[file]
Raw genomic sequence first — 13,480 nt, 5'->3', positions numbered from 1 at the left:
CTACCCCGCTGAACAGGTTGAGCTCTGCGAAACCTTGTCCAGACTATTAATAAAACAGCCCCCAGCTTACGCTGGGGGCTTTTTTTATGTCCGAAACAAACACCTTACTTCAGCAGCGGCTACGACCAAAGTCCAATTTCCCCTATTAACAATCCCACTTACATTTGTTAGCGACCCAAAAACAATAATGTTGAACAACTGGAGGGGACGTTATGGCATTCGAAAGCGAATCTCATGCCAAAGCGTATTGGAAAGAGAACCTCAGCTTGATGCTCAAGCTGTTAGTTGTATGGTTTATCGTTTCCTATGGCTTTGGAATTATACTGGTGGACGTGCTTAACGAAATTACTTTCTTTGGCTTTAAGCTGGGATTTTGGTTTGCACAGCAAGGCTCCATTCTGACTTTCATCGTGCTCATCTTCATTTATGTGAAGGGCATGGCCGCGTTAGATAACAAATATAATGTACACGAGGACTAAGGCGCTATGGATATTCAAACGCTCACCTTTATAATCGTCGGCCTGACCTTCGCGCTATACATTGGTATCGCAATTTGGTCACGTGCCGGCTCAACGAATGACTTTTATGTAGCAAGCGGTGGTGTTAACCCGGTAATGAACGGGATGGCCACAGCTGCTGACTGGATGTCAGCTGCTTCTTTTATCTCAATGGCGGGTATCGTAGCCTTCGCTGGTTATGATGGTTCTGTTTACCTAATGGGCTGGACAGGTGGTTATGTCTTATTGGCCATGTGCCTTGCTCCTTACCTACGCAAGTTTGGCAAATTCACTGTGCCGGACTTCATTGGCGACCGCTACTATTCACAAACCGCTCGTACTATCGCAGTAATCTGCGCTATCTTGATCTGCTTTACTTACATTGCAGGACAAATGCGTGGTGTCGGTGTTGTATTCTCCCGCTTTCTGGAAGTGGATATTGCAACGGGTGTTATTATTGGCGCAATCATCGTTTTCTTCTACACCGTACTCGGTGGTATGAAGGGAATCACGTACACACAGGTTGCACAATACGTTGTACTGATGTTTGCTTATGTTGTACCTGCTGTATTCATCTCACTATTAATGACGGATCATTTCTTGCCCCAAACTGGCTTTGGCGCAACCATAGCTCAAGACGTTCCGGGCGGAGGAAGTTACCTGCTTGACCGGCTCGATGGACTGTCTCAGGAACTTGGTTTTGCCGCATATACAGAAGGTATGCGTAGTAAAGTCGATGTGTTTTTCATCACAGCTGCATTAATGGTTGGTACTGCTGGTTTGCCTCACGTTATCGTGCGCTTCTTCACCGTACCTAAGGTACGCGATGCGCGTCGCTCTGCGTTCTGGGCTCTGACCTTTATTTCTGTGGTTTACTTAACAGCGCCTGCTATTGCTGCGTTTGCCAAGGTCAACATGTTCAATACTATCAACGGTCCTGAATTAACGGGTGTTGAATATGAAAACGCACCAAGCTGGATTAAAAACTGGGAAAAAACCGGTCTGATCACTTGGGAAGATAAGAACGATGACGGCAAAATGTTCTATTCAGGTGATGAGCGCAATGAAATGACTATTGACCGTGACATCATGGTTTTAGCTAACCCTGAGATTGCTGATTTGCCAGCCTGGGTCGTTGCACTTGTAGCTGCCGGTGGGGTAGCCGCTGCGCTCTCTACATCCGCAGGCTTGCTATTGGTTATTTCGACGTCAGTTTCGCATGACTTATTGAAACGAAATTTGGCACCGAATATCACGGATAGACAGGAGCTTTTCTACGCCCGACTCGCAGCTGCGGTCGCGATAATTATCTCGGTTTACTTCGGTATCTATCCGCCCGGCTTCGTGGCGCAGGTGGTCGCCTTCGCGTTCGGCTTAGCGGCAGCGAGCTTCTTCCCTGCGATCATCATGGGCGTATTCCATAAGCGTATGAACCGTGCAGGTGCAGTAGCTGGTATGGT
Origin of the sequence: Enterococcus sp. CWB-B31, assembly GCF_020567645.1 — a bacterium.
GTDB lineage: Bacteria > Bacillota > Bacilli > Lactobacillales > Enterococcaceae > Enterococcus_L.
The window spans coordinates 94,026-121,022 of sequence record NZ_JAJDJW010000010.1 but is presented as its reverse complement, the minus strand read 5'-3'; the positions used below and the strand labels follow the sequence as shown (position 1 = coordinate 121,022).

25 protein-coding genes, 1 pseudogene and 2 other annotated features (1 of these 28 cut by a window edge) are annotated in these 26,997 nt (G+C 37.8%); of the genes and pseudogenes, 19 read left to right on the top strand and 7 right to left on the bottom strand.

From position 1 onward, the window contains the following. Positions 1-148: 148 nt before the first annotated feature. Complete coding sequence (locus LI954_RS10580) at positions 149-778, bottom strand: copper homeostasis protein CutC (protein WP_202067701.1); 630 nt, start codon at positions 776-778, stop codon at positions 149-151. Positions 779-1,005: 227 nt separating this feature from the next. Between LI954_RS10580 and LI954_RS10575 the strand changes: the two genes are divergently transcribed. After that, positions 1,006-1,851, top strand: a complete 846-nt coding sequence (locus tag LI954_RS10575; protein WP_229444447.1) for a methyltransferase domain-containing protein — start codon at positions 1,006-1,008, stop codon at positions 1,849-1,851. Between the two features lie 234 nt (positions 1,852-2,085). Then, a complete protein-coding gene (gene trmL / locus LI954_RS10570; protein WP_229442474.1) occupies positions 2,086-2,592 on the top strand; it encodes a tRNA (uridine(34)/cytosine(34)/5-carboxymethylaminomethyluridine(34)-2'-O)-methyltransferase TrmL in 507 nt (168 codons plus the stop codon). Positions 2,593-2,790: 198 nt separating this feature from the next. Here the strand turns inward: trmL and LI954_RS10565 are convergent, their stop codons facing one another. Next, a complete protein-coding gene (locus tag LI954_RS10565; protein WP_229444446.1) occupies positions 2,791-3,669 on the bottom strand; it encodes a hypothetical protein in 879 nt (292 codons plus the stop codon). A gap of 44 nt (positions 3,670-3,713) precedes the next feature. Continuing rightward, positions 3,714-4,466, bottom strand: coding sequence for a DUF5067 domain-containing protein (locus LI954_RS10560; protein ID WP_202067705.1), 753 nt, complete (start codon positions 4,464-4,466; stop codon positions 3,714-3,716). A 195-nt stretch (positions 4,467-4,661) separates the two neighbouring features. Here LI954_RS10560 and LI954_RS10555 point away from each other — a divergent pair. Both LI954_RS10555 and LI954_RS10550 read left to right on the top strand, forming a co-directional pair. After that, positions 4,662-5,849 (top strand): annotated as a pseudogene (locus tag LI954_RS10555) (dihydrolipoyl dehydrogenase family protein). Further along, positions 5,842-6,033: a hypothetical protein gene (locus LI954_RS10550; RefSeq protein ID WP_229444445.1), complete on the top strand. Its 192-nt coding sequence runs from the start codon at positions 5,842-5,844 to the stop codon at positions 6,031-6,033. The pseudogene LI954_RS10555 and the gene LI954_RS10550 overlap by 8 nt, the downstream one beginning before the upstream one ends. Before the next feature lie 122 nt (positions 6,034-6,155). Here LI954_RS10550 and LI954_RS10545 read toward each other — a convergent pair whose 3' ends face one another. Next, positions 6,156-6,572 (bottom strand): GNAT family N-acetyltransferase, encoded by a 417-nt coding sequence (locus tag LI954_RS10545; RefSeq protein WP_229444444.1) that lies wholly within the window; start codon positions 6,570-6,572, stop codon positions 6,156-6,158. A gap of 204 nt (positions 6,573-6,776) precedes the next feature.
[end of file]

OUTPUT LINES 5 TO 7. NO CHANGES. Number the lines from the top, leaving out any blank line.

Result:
The window spans coordinates 94,026-121,022 of sequence record NZ_JAJDJW010000010.1 but is presented as its reverse complement, the minus strand read 5'-3'; the positions used below and the strand labels follow the sequence as shown (position 1 = coordinate 121,022).

25 protein-coding genes, 1 pseudogene and 2 other annotated features (1 of these 28 cut by a window edge) are annotated in these 26,997 nt (G+C 37.8%); of the genes and pseudogenes, 19 read left to right on the top strand and 7 right to left on the bottom strand.

From position 1 onward, the window contains the following. Positions 1-148: 148 nt before the first annotated feature. Complete coding sequence (locus LI954_RS10580) at positions 149-778, bottom strand: copper homeostasis protein CutC (protein WP_202067701.1); 630 nt, start codon at positions 776-778, stop codon at positions 149-151. Positions 779-1,005: 227 nt separating this feature from the next. Between LI954_RS10580 and LI954_RS10575 the strand changes: the two genes are divergently transcribed. After that, positions 1,006-1,851, top strand: a complete 846-nt coding sequence (locus tag LI954_RS10575; protein WP_229444447.1) for a methyltransferase domain-containing protein — start codon at positions 1,006-1,008, stop codon at positions 1,849-1,851. Between the two features lie 234 nt (positions 1,852-2,085). Then, a complete protein-coding gene (gene trmL / locus LI954_RS10570; protein WP_229442474.1) occupies positions 2,086-2,592 on the top strand; it encodes a tRNA (uridine(34)/cytosine(34)/5-carboxymethylaminomethyluridine(34)-2'-O)-methyltransferase TrmL in 507 nt (168 codons plus the stop codon). Positions 2,593-2,790: 198 nt separating this feature from the next. Here the strand turns inward: trmL and LI954_RS10565 are convergent, their stop codons facing one another. Next, a complete protein-coding gene (locus tag LI954_RS10565; protein WP_229444446.1) occupies positions 2,791-3,669 on the bottom strand; it encodes a hypothetical protein in 879 nt (292 codons plus the stop codon). A gap of 44 nt (positions 3,670-3,713) precedes the next feature. Continuing rightward, positions 3,714-4,466, bottom strand: coding sequence for a DUF5067 domain-containing protein (locus LI954_RS10560; protein ID WP_202067705.1), 753 nt, complete (start codon positions 4,464-4,466; stop codon positions 3,714-3,716). A 195-nt stretch (positions 4,467-4,661) separates the two neighbouring features. Here LI954_RS10560 and LI954_RS10555 point away from each other — a divergent pair. Both LI954_RS10555 and LI954_RS10550 read left to right on the top strand, forming a co-directional pair. After that, positions 4,662-5,849 (top strand): annotated as a pseudogene (locus tag LI954_RS10555) (dihydrolipoyl dehydrogenase family protein). Further along, positions 5,842-6,033: a hypothetical protein gene (locus LI954_RS10550; RefSeq protein ID WP_229444445.1), complete on the top strand. Its 192-nt coding sequence runs from the start codon at positions 5,842-5,844 to the stop codon at positions 6,031-6,033. The pseudogene LI954_RS10555 and the gene LI954_RS10550 overlap by 8 nt, the downstream one beginning before the upstream one ends. Before the next feature lie 122 nt (positions 6,034-6,155). Here LI954_RS10550 and LI954_RS10545 read toward each other — a convergent pair whose 3' ends face one another. Next, positions 6,156-6,572 (bottom strand): GNAT family N-acetyltransferase, encoded by a 417-nt coding sequence (locus tag LI954_RS10545; RefSeq protein WP_229444444.1) that lies wholly within the window; start codon positions 6,570-6,572, stop codon positions 6,156-6,158. A gap of 204 nt (positions 6,573-6,776) precedes the next feature.